Gauguin – movie review

The sad later life of French painter Paul Gauguin is brought into sharp focus in this slow-moving biopic.

The year is 1891. Gauguin (Vincent Cassel) is already well known in Parisian artistic circles. But he’s tired of the so-called civilised world and its conventions. Leaving his wife Mette and five children behind, he ventures alone to the other end of the world: Tahiti. Consumed by a yearning for original purity, he’s ready to sacrifice everything for his quest.

Impoverished, sick and solitary, Gauguin pushes deep into the Tahitian jungle. There he meets Tehura (Tuheï Adams), his muse, who will inspire his most iconic works of art. Life remains far from easy however. Although Gauguin is manic in his commitment to art, making a living from it remains elusive.

Édouard Deluc, who co-wrote and directed Gauguin, freely adapted the work from the artist’s travel diary from his first trip to Tahiti in 1893. Gauguin painted 66 masterpieces in 18 months there.

While everything in the film is based in truth, it’s a romanticised version of the truth. For instance, the key character of Tehura in the film is a composite of many of Gauguin’s lovers. Gauguin is a small film for specialist tastes. It has a lyrical feel to it. Religion plays a role.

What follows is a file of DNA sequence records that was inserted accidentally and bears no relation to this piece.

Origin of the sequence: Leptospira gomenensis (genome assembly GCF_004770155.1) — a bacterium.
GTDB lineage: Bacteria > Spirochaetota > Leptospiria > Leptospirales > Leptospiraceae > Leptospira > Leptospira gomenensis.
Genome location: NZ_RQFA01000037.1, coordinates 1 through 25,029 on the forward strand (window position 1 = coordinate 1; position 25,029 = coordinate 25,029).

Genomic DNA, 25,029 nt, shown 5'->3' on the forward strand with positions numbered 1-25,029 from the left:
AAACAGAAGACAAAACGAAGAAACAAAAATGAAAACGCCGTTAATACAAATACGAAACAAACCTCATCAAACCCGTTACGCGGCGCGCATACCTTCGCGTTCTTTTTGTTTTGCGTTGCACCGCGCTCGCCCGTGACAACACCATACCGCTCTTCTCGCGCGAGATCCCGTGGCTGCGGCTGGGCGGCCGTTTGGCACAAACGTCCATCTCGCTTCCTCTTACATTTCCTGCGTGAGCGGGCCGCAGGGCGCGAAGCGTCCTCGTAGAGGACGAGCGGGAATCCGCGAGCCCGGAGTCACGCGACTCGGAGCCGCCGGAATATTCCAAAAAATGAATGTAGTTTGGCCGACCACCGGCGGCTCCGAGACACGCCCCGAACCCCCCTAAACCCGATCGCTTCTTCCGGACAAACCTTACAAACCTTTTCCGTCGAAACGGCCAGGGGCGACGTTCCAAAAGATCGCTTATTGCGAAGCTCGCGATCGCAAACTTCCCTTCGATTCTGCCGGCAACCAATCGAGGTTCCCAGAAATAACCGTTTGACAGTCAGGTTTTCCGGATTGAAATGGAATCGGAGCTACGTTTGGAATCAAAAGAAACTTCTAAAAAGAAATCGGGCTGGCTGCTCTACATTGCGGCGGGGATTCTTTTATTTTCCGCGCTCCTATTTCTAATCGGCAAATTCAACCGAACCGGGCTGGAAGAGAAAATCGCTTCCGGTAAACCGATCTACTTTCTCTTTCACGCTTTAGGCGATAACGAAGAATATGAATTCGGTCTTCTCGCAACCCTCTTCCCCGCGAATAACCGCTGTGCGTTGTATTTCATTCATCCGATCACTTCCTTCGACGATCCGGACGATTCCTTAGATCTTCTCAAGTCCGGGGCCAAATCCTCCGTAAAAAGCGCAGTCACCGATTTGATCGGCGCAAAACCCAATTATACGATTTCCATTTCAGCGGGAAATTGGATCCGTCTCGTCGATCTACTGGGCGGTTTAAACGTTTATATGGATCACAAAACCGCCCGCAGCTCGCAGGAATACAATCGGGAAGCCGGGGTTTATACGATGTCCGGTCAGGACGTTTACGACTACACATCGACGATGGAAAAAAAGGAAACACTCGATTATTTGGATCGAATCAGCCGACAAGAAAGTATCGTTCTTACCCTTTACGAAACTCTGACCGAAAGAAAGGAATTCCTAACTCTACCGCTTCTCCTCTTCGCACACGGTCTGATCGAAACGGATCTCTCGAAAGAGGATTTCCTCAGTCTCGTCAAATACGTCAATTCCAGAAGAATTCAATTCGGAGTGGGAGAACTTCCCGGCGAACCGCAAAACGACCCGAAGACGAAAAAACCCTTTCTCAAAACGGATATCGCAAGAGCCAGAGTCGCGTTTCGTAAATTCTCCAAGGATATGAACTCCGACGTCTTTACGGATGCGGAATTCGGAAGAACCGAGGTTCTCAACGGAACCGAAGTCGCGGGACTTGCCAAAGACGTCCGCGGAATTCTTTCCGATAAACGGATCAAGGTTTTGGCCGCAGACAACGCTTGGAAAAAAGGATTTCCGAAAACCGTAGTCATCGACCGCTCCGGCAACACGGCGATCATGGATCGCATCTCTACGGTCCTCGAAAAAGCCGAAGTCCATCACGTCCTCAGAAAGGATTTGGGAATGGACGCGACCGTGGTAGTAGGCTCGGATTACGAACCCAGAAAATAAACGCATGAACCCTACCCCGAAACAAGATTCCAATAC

Cassel presents Gauguin as a man possessed. His character is at first energised, but gradually beaten down. That arc is characterised by the evolving relationship with Tehura – his “Eve” – as his jealousy takes hold.

Pierre Cottereau’s cinematography captures the beauty and openness of Tahiti. He contrasts that with Gauguin’s cloistered existence in Paris.

On the negative side, while I understand Deluc’s intent, I felt Gauguin at times suffered from uneven pacing. On occasions, it felt positively languid. I also felt that the Paris farewell scene was overplayed. Still, overall you get a good feel for the artist’s predicament and state of mind.

Unfortunately, the world wouldn’t recognise the brilliance in his work until after his death. He died destitute at the age of 54 in 1903.

Director: Édouard Deluc
Cast: Malik Zidi, Tuheï Adams, Vincent Cassel
Date: 31 May 2018
Rating M

Alex First



Other reviews you might enjoy: